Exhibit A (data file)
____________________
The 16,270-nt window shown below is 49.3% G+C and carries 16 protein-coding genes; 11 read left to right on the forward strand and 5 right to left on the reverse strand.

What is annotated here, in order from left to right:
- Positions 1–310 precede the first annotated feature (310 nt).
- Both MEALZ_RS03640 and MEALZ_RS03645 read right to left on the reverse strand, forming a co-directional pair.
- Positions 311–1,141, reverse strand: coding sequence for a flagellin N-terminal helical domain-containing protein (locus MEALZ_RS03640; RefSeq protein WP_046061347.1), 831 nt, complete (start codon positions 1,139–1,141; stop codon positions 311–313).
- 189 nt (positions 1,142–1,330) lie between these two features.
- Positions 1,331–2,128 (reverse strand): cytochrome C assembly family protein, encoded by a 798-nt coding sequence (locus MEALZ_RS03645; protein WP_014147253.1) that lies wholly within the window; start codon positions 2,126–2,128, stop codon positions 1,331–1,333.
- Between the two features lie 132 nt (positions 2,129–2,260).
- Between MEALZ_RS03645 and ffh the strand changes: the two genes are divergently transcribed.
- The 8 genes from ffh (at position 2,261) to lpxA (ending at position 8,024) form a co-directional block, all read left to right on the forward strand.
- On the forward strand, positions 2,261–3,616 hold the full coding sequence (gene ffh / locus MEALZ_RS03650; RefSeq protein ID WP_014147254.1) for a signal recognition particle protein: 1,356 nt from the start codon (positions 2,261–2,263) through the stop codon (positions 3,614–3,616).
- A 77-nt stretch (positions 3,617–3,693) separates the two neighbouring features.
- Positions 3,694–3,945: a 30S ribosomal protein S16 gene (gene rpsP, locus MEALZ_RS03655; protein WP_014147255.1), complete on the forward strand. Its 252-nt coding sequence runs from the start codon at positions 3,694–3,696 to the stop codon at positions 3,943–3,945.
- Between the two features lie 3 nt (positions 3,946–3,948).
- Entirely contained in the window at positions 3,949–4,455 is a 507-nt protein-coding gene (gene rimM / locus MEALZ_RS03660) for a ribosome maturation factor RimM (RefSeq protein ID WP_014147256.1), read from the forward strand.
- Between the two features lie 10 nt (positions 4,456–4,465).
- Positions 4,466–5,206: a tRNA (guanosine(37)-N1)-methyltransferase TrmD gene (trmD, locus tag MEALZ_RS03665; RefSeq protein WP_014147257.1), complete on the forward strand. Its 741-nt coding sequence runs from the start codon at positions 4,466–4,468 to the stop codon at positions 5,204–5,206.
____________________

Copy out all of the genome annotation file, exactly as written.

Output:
The 16,270-nt window shown below is 49.3% G+C and carries 16 protein-coding genes; 11 read left to right on the forward strand and 5 right to left on the reverse strand.

What is annotated here, in order from left to right:
- Positions 1–310 precede the first annotated feature (310 nt).
- Both MEALZ_RS03640 and MEALZ_RS03645 read right to left on the reverse strand, forming a co-directional pair.
- Positions 311–1,141, reverse strand: coding sequence for a flagellin N-terminal helical domain-containing protein (locus MEALZ_RS03640; RefSeq protein WP_046061347.1), 831 nt, complete (start codon positions 1,139–1,141; stop codon positions 311–313).
- 189 nt (positions 1,142–1,330) lie between these two features.
- Positions 1,331–2,128 (reverse strand): cytochrome C assembly family protein, encoded by a 798-nt coding sequence (locus MEALZ_RS03645; protein WP_014147253.1) that lies wholly within the window; start codon positions 2,126–2,128, stop codon positions 1,331–1,333.
- Between the two features lie 132 nt (positions 2,129–2,260).
- Between MEALZ_RS03645 and ffh the strand changes: the two genes are divergently transcribed.
- The 8 genes from ffh (at position 2,261) to lpxA (ending at position 8,024) form a co-directional block, all read left to right on the forward strand.
- On the forward strand, positions 2,261–3,616 hold the full coding sequence (gene ffh / locus MEALZ_RS03650; RefSeq protein ID WP_014147254.1) for a signal recognition particle protein: 1,356 nt from the start codon (positions 2,261–2,263) through the stop codon (positions 3,614–3,616).
- A 77-nt stretch (positions 3,617–3,693) separates the two neighbouring features.
- Positions 3,694–3,945: a 30S ribosomal protein S16 gene (gene rpsP, locus MEALZ_RS03655; protein WP_014147255.1), complete on the forward strand. Its 252-nt coding sequence runs from the start codon at positions 3,694–3,696 to the stop codon at positions 3,943–3,945.
- Between the two features lie 3 nt (positions 3,946–3,948).
- Entirely contained in the window at positions 3,949–4,455 is a 507-nt protein-coding gene (gene rimM / locus MEALZ_RS03660) for a ribosome maturation factor RimM (RefSeq protein ID WP_014147256.1), read from the forward strand.
- Between the two features lie 10 nt (positions 4,456–4,465).
- Positions 4,466–5,206: a tRNA (guanosine(37)-N1)-methyltransferase TrmD gene (trmD, locus tag MEALZ_RS03665; RefSeq protein WP_014147257.1), complete on the forward strand. Its 741-nt coding sequence runs from the start codon at positions 4,466–4,468 to the stop codon at positions 5,204–5,206.